In addition, the curriculum in most of these places is outdated. For instance, much of the biology curriculum still asks students to memorize intricate details of invertebrate anatomy and physiology. Physical chemistry courses include outdated textbooks from the 1950s by Samuel Glasstone and Bruce Mahan (these are classics and were excellent textbooks for their time, but they cannot be part of a modern chemical education that is supposed to prepare students for a research career). Physics is full of tuning forks, inclined plains and Wheatstone bridges. The notebooks of organic chemistry students still devote reams of paper to structure determination by chemical degradation of the kind that was done before spectroscopic techniques became available. A similar situation exists in the laboratory, with many experiments and apparatus looking quaint and outdated. To be sure there are chapters on molecular biology, protein chemistry, NMR spectroscopy, quantum chemistry, combinatorial chemistry and other modern topics, but they are mostly reserved for graduate level courses, and one wonders why undergraduates are expected to be steeped in all that outdated material.

However, the bigger problem in the Indian education system may not even be this lack of research opportunities for science undergraduates but the more general blinkered education that Indian college students are forced to endure. To begin with, the system has defined an extremely strange and regressive compartmentalization of education that seems to dissuade any kind of flexibility in learning, let alone in interdisciplinary study. It is no secret that ever since India opened up its markets and globalization brought West and East under the same economic umbrella, there has been a steady demand for Indian engineers and technical professionals in the West. But this has also led to a highly skewed bias toward engineering, medical and business education in the country. Importantly, it has manifested itself in the proliferation and segregation of professional universities from those offering science and humanities courses. This means that an engineering schools teaches only engineering, and a medical school teaches only medicine. So once you are out of high school you are forced to pick your major and your career. Get into an engineering school and you are pretty much shut out from being able to study psychology or chemistry or economics. For that you need to get into a school more akin to liberal arts colleges in the US. But even there you have to pick your major right in your freshman year; you can’t study both the sciences and the humanities. If you want to take chemistry you won’t be able to take philosophy. In fact the situation is so bad that in most places students cannot study even biology and mathematics together!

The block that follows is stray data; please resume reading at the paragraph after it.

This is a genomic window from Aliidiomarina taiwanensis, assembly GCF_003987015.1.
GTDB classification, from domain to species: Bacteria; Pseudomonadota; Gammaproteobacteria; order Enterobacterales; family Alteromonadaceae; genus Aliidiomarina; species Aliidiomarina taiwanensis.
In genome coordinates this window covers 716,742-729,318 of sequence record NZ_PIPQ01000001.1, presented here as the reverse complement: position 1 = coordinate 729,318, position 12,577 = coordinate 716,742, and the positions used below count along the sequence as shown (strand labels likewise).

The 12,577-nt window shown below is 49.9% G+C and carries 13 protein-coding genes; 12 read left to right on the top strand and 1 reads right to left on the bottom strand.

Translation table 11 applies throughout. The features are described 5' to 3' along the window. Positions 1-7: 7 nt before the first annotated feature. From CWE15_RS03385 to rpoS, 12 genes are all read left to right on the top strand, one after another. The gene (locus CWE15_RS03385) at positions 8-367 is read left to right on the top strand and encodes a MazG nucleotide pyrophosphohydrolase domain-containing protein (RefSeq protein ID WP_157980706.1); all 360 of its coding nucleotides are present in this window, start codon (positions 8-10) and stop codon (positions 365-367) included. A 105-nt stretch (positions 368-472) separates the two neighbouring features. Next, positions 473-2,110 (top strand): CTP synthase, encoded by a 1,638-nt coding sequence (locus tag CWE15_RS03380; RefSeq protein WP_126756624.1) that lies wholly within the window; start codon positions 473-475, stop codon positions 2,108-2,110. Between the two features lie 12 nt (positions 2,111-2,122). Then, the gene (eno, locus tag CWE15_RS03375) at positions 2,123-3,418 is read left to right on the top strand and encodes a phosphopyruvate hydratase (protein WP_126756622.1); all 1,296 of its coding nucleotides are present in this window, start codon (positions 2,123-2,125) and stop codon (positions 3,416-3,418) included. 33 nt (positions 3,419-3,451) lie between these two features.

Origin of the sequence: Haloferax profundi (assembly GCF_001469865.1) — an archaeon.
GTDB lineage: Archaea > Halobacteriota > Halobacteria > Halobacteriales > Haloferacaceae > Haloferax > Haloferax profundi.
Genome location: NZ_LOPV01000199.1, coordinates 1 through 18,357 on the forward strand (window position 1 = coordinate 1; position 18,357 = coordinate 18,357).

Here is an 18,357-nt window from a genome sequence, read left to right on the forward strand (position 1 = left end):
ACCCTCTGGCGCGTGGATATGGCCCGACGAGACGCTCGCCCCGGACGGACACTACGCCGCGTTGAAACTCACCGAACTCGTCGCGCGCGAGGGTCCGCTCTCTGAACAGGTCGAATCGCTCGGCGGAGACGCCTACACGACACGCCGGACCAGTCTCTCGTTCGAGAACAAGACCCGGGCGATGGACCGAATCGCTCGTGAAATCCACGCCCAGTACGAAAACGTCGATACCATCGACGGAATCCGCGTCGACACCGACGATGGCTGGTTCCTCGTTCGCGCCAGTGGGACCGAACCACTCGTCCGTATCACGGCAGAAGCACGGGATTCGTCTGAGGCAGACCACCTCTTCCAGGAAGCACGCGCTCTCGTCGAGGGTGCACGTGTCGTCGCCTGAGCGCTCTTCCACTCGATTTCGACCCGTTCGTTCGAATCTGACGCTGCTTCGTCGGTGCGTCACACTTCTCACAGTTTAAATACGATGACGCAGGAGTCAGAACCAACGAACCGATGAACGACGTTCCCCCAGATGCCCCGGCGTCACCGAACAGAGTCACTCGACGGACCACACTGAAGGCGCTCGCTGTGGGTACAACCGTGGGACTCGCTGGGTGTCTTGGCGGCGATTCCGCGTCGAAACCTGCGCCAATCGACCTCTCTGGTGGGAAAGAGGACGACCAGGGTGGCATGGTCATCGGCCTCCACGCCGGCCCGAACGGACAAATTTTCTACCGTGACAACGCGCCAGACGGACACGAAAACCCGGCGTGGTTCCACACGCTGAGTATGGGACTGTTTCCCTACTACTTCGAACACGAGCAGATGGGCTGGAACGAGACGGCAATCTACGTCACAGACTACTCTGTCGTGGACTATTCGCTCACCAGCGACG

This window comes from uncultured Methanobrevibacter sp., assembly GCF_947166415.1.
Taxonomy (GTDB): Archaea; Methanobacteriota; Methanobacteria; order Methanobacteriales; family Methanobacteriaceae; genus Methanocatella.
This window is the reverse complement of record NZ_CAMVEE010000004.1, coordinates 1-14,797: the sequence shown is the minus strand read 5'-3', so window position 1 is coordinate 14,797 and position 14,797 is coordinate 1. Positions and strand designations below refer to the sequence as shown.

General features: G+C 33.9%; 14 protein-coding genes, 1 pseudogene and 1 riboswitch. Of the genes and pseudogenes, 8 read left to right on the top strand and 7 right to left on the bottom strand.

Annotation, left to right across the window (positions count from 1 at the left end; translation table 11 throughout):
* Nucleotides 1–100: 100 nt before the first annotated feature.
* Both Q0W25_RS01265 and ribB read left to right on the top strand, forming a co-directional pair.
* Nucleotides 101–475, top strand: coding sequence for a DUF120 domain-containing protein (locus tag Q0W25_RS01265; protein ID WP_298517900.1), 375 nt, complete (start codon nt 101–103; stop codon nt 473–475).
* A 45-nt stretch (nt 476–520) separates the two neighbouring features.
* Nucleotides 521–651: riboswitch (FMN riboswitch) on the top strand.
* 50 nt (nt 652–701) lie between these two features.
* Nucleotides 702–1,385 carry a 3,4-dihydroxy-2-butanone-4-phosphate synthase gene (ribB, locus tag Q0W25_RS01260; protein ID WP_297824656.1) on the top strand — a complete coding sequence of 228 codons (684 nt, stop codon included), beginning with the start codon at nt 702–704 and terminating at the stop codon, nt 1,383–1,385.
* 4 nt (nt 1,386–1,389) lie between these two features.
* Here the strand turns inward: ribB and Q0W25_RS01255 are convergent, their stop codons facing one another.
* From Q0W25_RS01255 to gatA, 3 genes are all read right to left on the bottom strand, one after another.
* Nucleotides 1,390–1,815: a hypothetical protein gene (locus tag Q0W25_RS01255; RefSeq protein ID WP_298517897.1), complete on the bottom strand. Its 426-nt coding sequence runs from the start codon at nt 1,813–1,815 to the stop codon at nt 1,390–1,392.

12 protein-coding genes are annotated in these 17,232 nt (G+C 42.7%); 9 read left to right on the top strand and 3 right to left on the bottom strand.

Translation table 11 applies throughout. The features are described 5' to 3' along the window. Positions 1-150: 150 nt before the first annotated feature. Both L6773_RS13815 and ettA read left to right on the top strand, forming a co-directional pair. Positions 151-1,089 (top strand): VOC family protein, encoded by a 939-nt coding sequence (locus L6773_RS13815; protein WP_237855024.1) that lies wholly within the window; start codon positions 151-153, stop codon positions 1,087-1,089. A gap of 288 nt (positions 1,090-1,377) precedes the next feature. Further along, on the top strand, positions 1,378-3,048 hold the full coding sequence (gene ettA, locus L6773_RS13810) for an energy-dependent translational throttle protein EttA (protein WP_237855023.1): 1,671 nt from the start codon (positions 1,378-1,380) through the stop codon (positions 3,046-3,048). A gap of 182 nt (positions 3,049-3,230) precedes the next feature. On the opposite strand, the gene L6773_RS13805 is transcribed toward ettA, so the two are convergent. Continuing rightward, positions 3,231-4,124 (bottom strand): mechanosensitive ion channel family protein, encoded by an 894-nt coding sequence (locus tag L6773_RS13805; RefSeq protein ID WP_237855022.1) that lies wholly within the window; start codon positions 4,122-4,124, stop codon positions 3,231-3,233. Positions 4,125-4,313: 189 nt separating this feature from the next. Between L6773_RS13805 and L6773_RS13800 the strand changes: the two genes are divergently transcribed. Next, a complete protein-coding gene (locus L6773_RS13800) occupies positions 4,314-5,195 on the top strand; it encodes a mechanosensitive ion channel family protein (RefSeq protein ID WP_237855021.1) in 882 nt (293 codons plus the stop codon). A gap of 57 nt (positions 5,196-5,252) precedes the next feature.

Needless to say, this system places a newly-minted high-school student into a draconian straitjacket where he or she has to pick a career and then stick with it for the next four years with absolutely no flexibility in changing a major or adapting one’s talents to one’s profession. It should also be obvious that this strict compartmentalization affords almost no opportunities for developing interdisciplinary research skills, a staple of today’s complex research problems. The result is predictable; an alarmingly large number of students who when they graduate from college are either unhappy with their major or incompetent at it or both.

Compounding these problems is perhaps an even bigger one; the social perception of professional education at the expense of relegating the sciences and humanities to the dustbin of mediocrity. The great demand for engineers, doctors and businessmen has placed these disciplines on a pedestal. As a result, the standards for admissions to these professional courses are much higher than those for the sciences or humanities. This typically means that spots in these professional courses are reserved for students who graduate from high school with the highest grades. Conversely, left to study the sciences and humanities are the scum of the earth, high-school graduates who are usually at the bottom of the pile. Since almost nobody from the top is going to fill out the science or humanities application, the liberal arts colleges relax their admission criteria to accommodate the most mediocre of the lot. The bottom line: engineering colleges tend to be populated with smart, articulate, ambitious students while the liberal arts colleges fill up with students who are studying sciences or the humanities pretty much because they aren’t good enough to get into any other place. No wonder that many of these state-run colleges are filled with mediocre and unhappy students who would rather be doing something else. This is unfair both to the students but more fatally to the disciplines themselves which suffer from active neglect at best and a constant assault of mediocre minds at worst.

It needs no imagination to perceive the effect of this segregation on the occasional outlier who, in spite of getting top grades in high school, consciously stays away from engineering or medicine because he actually wants to study chemistry or physics. For one thing he will have a very hard time finding intelligent, like-minded peers who can provide intellectual companionship, and we all know how influential the peer environment in college can be. In addition, the segregated system will virtually ensure that most of his peers outside his college will look down upon him; they will think that the reason he is not studying engineering is because he wasn’t good enough and more generally, the fact that he is not studying engineering means that he isn’t really worth paying attention to. In addition to the lack of research opportunities cited above and the mediocre faculty at state-run colleges combined with the poor employment outlook for scientists compared to other professionals, it is hardly surprising that many bright science students quickly leave science and get into better-paying professional fields. Now there’s a reason for the common complaint cited in the article, that Indian students are not studying the sciences anymore.